I thought a lot about not coming back. I had learned enough (barely) about crewing sailboats to be offered a position on a racing yacht whose name escapes me; I looked up the Transpac winners’ names to write this but could only find the lists for the Honolulu race. It strikes me it might have been something obvious like Shadow or Panther or Midnight; the gorgeous wooden hull was black. Panther (or Shadow or Midnight) was headed to her home port of Vancouver after winning the Tahiti race. That gig under my belt, I could have found work in the South Pacific as, indeed, a friend’s daughter did recently for some years.

In the end I came home and found a Cabbagetown house with my sister and our friends and returned to my old high school. It was a surreal experience after living in an off-grid jungle community on Kauai. Coming home may not have been the right decision; a crew position on the winner of a major ocean race is not the kind of opportunity that comes twice, but it is the one I made. Whether we like it or not, our decisions shape our lives.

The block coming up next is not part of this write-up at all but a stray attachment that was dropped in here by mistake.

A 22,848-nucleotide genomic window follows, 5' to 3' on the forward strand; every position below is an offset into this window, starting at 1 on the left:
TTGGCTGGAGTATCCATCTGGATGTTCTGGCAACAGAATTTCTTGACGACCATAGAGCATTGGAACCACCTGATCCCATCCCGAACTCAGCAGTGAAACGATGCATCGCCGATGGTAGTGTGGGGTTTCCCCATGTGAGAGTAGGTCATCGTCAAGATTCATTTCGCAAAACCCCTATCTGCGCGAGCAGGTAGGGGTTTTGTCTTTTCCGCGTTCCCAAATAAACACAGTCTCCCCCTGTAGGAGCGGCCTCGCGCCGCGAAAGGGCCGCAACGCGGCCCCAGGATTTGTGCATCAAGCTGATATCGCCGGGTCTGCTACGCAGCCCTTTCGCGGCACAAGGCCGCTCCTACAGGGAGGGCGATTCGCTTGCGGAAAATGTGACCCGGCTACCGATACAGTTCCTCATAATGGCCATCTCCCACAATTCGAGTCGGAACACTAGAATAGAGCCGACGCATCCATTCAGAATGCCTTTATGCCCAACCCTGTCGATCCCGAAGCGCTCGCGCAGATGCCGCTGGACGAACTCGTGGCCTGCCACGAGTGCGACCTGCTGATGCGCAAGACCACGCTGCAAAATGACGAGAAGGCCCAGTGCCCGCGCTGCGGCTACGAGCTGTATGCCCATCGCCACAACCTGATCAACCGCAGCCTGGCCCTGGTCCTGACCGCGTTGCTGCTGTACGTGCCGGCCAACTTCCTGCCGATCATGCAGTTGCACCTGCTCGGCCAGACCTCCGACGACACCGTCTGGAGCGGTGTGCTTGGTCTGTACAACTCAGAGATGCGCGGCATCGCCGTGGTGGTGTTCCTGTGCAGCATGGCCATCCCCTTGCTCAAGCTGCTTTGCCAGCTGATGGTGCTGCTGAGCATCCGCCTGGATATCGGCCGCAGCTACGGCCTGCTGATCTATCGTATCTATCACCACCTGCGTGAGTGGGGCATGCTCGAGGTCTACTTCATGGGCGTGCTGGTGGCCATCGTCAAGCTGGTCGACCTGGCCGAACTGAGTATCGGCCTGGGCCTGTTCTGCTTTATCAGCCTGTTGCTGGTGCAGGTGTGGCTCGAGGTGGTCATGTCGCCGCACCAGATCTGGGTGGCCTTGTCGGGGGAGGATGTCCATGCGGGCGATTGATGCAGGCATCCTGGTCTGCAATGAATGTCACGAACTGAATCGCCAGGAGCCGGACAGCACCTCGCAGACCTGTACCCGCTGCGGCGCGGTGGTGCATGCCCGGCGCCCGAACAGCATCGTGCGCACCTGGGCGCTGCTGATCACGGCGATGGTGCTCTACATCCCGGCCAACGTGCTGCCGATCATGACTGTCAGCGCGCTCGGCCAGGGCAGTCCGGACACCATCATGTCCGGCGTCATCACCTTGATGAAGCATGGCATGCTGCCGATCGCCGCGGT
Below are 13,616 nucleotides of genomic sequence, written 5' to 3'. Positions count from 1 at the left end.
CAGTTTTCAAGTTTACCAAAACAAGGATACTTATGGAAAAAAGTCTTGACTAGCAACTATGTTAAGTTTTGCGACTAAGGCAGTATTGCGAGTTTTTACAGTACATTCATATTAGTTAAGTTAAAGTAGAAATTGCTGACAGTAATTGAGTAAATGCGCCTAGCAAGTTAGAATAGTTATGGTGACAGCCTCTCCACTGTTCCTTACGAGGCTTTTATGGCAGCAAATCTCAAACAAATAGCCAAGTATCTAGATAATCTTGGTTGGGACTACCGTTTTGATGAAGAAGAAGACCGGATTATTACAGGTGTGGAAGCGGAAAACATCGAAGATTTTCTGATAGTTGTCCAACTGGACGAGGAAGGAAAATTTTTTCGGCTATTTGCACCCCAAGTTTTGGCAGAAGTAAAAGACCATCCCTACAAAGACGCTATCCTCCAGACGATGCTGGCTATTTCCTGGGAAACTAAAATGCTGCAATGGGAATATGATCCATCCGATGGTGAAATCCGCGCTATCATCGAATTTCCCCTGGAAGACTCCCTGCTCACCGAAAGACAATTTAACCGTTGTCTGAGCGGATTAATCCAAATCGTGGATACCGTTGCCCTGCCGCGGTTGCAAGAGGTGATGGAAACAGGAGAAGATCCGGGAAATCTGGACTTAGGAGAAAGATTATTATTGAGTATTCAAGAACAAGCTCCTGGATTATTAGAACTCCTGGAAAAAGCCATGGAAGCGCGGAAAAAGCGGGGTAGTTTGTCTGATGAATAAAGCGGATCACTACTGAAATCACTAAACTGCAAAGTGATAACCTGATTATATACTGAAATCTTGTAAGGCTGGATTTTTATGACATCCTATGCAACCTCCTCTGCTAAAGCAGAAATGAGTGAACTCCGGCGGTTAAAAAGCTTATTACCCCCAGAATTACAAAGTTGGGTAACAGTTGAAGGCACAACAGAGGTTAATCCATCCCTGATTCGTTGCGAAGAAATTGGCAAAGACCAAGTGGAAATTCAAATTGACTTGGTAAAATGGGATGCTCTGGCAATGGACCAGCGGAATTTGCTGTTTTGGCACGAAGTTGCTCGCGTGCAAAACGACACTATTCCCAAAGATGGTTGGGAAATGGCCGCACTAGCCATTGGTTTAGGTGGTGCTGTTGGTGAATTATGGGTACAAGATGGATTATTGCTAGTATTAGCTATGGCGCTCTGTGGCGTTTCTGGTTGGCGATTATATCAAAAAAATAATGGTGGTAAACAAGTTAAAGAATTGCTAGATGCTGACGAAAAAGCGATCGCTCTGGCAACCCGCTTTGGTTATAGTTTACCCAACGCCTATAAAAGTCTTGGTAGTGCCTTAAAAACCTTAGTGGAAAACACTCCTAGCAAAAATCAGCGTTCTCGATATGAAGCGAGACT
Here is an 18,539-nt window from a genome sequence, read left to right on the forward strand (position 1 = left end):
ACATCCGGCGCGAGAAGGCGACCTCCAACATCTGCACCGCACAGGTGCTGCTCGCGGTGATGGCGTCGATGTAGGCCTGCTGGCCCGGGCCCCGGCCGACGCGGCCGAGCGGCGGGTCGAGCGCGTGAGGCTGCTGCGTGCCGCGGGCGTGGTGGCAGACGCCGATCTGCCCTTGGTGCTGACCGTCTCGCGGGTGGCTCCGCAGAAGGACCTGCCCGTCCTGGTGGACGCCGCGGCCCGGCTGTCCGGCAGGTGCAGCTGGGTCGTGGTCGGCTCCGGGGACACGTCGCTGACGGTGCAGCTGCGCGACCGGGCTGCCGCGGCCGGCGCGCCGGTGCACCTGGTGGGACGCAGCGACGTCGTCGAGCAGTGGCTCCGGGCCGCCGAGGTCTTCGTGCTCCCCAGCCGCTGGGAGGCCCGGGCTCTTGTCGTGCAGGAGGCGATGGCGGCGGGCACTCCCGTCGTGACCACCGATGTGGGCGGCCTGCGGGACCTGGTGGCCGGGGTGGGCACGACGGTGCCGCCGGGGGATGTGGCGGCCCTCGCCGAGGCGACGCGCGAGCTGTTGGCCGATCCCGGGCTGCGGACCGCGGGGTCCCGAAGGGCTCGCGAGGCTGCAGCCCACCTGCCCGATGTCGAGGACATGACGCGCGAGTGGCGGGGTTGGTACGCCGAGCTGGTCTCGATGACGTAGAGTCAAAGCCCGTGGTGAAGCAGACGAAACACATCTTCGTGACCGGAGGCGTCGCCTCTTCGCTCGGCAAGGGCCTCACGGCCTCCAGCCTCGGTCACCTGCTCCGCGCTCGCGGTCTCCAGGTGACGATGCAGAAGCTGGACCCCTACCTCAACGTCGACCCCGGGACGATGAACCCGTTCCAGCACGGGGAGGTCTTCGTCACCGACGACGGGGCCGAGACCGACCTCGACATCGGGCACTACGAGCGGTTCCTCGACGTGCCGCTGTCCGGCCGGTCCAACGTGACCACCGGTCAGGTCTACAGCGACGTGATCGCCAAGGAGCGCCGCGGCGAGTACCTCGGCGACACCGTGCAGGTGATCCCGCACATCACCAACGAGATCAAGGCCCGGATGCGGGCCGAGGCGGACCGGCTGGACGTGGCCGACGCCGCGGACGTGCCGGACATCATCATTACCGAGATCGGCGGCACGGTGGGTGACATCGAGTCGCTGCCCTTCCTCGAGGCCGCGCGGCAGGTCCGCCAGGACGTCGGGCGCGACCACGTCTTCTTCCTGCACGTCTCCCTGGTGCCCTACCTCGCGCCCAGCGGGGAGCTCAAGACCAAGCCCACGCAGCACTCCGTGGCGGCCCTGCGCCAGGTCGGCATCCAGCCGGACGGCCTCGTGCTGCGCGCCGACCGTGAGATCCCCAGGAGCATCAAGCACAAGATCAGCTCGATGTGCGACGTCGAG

Tightrope founder Halli Villegas once told me the bird on the cover was from a photograph taken by her partner David Bigham of a dead pigeon they found on the street. David did a wonderful stylized digitization of the image. When Halli showed me the cover I was immediately struck by its resemblance to my mother’s work; she often painted dead birds and her last drawing was of one of artist Anton Van Dalen’s pigeons by his rooftop coop in NYC. A year ago my sister Esther and I brought it home from Hawai’i where it had been living with our aunt.